Enlarging the Aramaic Library of Ancient Judaism
The cache of Aramaic literature that gradually emerged from the caves near Qumran provides us with an important new window onto Judaism of the Second Temple period. Some of these scrolls furnished early, original-language witnesses to books about which we had previously known only through later translations – for example, 1 Enoch and Tobit – or the Jewish and Christian biblical canons, as in the case of Daniel. Most scrolls, however, offered tantalizing glimpses of Aramaic works that had been lost completely (e.g., the Genesis Apocryphon and Visions of Amram), or were merely echoed in later, significantly-altered writings in Greek (see the Aramaic Levi Document, a source for the Testaments of the Twelve Patriarchs). In the Aramaic Job copies from Cave 4 and Cave 11 we retrieved our only certain translation of a Hebrew book. Now, with the relatively recent full publication of the Aramaic texts from Qumran, primarily by Émile Puech, we can begin to study these texts as a group, and to appreciate the sum of this material as the skeletal remains of a broad Jewish literary movement.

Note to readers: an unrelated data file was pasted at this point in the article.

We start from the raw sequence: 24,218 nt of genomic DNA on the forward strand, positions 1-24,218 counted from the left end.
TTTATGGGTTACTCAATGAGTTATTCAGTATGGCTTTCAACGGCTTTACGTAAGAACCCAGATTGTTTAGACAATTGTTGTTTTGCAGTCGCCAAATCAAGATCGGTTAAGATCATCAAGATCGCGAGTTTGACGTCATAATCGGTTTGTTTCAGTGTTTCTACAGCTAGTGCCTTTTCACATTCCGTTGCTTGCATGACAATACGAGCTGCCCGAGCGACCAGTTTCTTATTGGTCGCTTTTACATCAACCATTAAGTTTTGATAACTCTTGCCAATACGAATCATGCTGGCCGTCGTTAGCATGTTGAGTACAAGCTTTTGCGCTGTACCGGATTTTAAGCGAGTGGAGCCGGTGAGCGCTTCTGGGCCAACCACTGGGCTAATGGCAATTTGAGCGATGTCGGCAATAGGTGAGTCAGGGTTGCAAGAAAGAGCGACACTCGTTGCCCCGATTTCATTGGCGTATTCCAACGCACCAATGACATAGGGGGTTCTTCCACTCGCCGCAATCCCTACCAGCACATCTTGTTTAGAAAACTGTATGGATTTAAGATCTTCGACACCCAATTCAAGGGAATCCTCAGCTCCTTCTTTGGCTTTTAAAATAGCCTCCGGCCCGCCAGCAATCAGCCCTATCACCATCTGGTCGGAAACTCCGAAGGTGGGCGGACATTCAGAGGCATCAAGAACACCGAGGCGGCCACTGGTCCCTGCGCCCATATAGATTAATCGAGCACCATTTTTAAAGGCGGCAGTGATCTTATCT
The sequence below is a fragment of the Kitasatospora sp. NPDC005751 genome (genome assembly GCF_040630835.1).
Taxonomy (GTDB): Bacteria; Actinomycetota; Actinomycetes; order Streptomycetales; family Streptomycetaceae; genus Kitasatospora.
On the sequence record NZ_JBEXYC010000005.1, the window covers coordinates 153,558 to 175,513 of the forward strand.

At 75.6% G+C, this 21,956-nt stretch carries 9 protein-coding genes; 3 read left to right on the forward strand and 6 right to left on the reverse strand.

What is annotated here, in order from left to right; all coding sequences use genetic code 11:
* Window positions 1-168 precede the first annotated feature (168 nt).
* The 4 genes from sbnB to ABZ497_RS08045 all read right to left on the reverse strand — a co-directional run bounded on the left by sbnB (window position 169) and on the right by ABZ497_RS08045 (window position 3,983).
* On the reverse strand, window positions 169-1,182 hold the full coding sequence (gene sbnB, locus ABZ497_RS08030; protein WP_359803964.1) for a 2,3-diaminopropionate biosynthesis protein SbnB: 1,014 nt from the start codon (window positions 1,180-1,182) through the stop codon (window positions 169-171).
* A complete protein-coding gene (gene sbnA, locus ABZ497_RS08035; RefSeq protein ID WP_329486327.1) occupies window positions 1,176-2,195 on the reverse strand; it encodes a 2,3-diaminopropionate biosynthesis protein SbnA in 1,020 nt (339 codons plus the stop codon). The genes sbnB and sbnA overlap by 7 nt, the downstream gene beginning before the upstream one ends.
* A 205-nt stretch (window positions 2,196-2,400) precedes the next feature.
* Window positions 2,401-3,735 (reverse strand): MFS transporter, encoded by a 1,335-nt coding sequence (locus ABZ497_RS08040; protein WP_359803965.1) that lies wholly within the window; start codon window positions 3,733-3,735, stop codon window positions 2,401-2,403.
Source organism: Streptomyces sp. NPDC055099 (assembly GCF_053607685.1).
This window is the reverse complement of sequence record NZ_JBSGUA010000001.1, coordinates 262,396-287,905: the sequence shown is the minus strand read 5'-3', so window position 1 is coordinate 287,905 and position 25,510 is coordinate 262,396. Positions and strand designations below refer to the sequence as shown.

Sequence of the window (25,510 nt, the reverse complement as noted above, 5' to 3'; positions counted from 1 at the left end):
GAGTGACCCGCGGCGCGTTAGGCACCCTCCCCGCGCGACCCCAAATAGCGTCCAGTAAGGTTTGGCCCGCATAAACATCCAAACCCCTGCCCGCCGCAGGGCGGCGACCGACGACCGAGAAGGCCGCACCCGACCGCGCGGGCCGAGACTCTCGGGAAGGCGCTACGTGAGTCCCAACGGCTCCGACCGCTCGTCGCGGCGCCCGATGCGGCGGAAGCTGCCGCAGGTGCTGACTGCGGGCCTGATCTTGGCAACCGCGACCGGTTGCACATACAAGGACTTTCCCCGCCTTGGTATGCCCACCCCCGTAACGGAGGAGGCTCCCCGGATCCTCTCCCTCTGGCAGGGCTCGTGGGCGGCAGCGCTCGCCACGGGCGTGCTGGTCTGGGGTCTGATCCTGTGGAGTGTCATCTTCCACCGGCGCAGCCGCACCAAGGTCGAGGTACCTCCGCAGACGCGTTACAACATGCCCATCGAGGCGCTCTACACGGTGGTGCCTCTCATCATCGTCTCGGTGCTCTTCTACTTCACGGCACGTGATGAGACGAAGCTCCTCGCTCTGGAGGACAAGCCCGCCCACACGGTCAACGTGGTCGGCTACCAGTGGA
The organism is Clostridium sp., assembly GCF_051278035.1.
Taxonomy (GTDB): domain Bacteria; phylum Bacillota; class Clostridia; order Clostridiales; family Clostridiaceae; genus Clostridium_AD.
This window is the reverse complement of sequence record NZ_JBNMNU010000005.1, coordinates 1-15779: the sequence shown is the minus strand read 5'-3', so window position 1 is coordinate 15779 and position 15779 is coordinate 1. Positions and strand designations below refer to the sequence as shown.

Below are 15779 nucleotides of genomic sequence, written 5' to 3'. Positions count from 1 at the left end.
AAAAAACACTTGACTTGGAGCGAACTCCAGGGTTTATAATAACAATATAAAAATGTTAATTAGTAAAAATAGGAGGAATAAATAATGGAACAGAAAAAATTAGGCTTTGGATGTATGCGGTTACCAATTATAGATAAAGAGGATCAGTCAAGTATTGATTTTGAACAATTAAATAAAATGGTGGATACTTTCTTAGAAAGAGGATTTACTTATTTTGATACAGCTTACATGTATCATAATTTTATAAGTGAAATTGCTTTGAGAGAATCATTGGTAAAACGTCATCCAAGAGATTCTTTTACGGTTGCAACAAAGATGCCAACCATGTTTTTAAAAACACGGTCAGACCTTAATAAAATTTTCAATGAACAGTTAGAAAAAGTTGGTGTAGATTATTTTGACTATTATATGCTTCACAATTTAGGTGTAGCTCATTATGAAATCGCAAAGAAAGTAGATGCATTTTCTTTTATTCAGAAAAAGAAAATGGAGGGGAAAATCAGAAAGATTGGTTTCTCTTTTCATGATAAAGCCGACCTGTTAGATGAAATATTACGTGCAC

The most studied and consequential aspect of the Aramaic scrolls to date may well be their Aramaic language. There are several good reasons for this.
First, prior to the discovery of these scrolls we possessed very few witnesses to the Aramaic language for a several-century period between the relatively standardized Official Aramaic of the Persian Empire and an assortment of later, much more diverse, Aramaic dialects. Beginning with the Genesis Apocryphon of Cave 1 (published in 1956), the Aramaic texts from Qumran offered an exciting new source of Aramaic for this “missing” period, a period termed by Joseph Fitzmyer “Middle Aramaic,” and by Klaus Beyer “Hasmonean Aramaic.”
Second, studying the Aramaic language of the scrolls held forth the best promise for efforts at dating them. As narrative texts that often rewrote or were modelled on earlier Hebrew texts from Israel’s past, such as Genesis, very few of these Aramaic literary compositions contain clear indicators of their date of composition. Dating accurately the language of a text offered one way of getting around this problem.
A third reason for interest in the language of these texts was a strong curiosity about the original language of Jesus, especially in 20th-century Europe. The groundwork of this interest had been laid well before the Qumran discoveries, by scholars studying the historical Jesus and compositional history of the gospels such as Gustav Dalman, Julius Wellhausen, and Matthew Black. The publication of the Aramaic scrolls incited a heated debate over their contribution to the language of Jesus, with the importance of the Qumran texts being championed by the likes of Martin Delcor and, especially, Joseph Fitzmyer.